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March 2, 2001

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The 2022 State of Physical Access Control Report

Guard dogs: the legal minefield

Notwithstanding the existence of the Guard Dogs Act 1975, there is no single comprehensive statute in place governing the use of guard dogs. When analysing the law relating to guard dog use, you are forced to consider several – often inconsistent – statutes, together with the common law as it develops on a case-by-case basis.
The end result is not only a very uncertain situation,but also potential civil and criminal liability for those who use guard dogs in blissful ignorance.
Aside from the Guard Dogs Act, other relevant legislation includes the Animals Act 1971 and the Dangerous Dogs Act 1991. To a lesser extent, there’s also the Occupiers’ Liability Act and the Health and Safety Act 1974.

The Animals Act 1971
This is perhaps the most applicable statute to the use of guard dogs.
Section 2(1) of the Animals Act provides for strict liability for any and all damage caused by an animal of a "dangerous species". By no stretch of the imagination could a guard dog be said to be a member of a dangerous species. However, Section 2(2) extends such strict liability to animals which are not members of a dangerous species in those circumstances in which the ensuing damage was likely to have been caused by such an animal (unless it was restrained), and was also likely to be severe.
Furthermore, such damage (and the severity of the same) must be due to the characteristics of the animal which are not normally found in animals of the species, and which are known to the keeper.
If Section 2(2) liability is established, then both the owner and the keeper will be strictly liable for any damage caused by the dog(s).
There are exceptions to such liability, provided for by Section 5 of the Act, which includes exceptions from liability if the damage caused is wholly due to the actions of the persons suffering the damage.
For instance, a trespasser ignoring a highly visible ‘Beware of Guard Dogs’ sign and trespassing onto property would be deemed to have voluntarily accepted the risk of damage, and the owner and/or keeper of any guard dog property may then avoid any liability.

The Guard Dogs Act 1975
Despite its good intentions, many of the provisions of the Guard Dogs Act 1975 – including Sections 2, 3, 4 and 6 relating to the licensing of kennels – are not yet in force.
Section 1 of the Act prohibits the use of a guard dog unless a handler capable of controlling the dog is present on the premises at all times, and the dog is under the strict control of the handler unless secured (and is not at liberty to ‘run free’). The use of any such guard dog is prohibited unless a notice warning that a guard dog is present is clearly exhibited at each entrance to the premises. Under Section 5 of the Act, a breach of Section 1 will result in criminal liability and a fine of up to GB pound 5,000.
From a legal point of view, the requirement to have a notice at each entrance point warning that guard dogs are present is an interesting one, particularly in those circumstances in which the word ‘entrance’ has not been defined or limited. Would a hole in the perimeter fencing constitute an entrance point? From a legal point of view, it’s likely that it would.

The Dangerous Dogs Act 1991
In essence, the Dangerous Dogs Act 1991 primarily prohibits the possession and/or custody of dogs bred for fighting, and is presently limited in its application to the Pit Bull Terrier and the Japanese Tosa – unlikely guard dogs by any stretch of the imagination! That said, Section 3 of the Act provides that if a dog is dangerously out of control in a public place (a shopping centre, for example), the owner and/or person in charge (potentially the security officer) is guilty of an offence and/or an aggravated offence if the dog injures someone as a result of such loss of control.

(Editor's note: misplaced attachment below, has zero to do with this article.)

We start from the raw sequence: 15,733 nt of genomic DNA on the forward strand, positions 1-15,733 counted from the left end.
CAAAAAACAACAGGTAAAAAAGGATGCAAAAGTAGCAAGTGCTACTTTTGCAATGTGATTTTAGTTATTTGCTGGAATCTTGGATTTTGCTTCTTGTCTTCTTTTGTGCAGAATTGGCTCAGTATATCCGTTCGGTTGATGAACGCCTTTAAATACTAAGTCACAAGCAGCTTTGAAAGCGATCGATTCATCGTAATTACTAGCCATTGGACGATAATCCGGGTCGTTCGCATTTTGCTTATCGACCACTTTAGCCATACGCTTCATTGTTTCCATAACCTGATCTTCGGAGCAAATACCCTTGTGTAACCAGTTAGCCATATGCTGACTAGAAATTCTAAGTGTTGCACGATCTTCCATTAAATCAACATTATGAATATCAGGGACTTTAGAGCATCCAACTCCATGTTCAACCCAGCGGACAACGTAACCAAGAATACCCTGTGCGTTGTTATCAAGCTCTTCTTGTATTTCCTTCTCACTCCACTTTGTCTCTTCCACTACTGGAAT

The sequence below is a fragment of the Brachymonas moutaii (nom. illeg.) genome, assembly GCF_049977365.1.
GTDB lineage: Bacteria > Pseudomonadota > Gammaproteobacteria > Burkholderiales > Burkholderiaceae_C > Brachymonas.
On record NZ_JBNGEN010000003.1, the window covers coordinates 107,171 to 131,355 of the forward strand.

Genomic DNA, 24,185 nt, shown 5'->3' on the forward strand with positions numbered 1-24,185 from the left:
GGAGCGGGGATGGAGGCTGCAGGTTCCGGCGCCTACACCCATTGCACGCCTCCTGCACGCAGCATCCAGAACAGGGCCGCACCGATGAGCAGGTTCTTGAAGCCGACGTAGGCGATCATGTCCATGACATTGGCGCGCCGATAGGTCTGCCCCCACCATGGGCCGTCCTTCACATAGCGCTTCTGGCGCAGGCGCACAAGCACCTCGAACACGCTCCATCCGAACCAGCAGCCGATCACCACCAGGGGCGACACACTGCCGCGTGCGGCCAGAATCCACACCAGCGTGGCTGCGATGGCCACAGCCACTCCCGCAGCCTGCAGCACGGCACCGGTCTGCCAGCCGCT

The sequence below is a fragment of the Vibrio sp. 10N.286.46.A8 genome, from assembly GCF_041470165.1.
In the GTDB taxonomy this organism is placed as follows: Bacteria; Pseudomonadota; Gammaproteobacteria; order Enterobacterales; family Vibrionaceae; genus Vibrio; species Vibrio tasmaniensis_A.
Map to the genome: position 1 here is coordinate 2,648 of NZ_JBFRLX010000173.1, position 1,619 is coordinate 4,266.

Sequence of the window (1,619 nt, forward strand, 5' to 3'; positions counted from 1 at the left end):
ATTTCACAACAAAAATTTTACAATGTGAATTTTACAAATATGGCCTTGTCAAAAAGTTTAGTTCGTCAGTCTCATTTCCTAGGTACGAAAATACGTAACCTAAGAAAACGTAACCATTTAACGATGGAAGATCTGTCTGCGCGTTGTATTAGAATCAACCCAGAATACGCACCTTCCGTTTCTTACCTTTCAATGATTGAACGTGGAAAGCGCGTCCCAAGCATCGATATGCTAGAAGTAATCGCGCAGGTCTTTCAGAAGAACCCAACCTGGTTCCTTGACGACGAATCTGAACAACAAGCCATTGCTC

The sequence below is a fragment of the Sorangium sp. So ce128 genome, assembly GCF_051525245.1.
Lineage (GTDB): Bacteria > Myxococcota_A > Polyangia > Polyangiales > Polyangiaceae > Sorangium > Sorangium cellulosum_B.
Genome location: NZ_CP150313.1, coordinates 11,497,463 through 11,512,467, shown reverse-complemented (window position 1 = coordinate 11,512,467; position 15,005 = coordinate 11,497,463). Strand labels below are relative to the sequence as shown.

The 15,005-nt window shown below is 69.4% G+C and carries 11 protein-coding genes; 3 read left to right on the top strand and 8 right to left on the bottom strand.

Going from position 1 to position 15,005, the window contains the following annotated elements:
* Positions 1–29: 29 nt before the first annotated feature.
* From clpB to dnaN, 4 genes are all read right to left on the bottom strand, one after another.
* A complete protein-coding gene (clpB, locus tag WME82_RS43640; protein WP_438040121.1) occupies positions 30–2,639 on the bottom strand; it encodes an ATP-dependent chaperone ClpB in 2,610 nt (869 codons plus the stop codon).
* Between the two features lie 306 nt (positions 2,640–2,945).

Any breach of the Act results in criminal liability, six months in prison and a fine of GB pound 5,000. If the dog’s loss of control results in an injury to a third party, then the sentence is extended to two years’ imprisonment.

Guard dog use and the common law
The common law of tort applies to the ownership of all animals, and not just dogs. Any owner of domestic and harmless animals may be liable on the grounds of negligence for damage caused to third parties by the animals.
At its most basic level, civil liability of the owner will depend on whether or not the owner owed a duty of care to the relevant third party, and whether or not it was directly foreseeable that the animal would cause the injury suffered by the third party.
It’s very easy to foresee a situation in which a child climbs through a hole in a site’s perimeter fencing, enters a premises patrolled by guard dogs (albeit that they are used in compliance with the Guard Dogs Act) and is then badly mauled by a guard dog secured on a chain.
The owner and keeper of the guard dog would probably be strictly liable for the damage caused under the terms of the Animals Act 1971, and would (possibly) be criminally liable for the aggravated offence under the Guard Dogs Act 1975.
Independently, they would also probably be liable for a huge damages claim under the common law of tort in circumstances in which it could be argued that such damage was foreseeable, and that the security operator had not checked the integrity of the perimeter fencing before deploying guard dogs.
Before any security operator considers using guard dogs, it’s vital that proper insurance cover is obtained, and that the operator consults with either The Security Watchdog or directly with the National Association of Security Dog Users (NASDU).
Both organisations are in a position to offer invaluable guidance on the safe and effective use of what can, after all, be a valuable asset.

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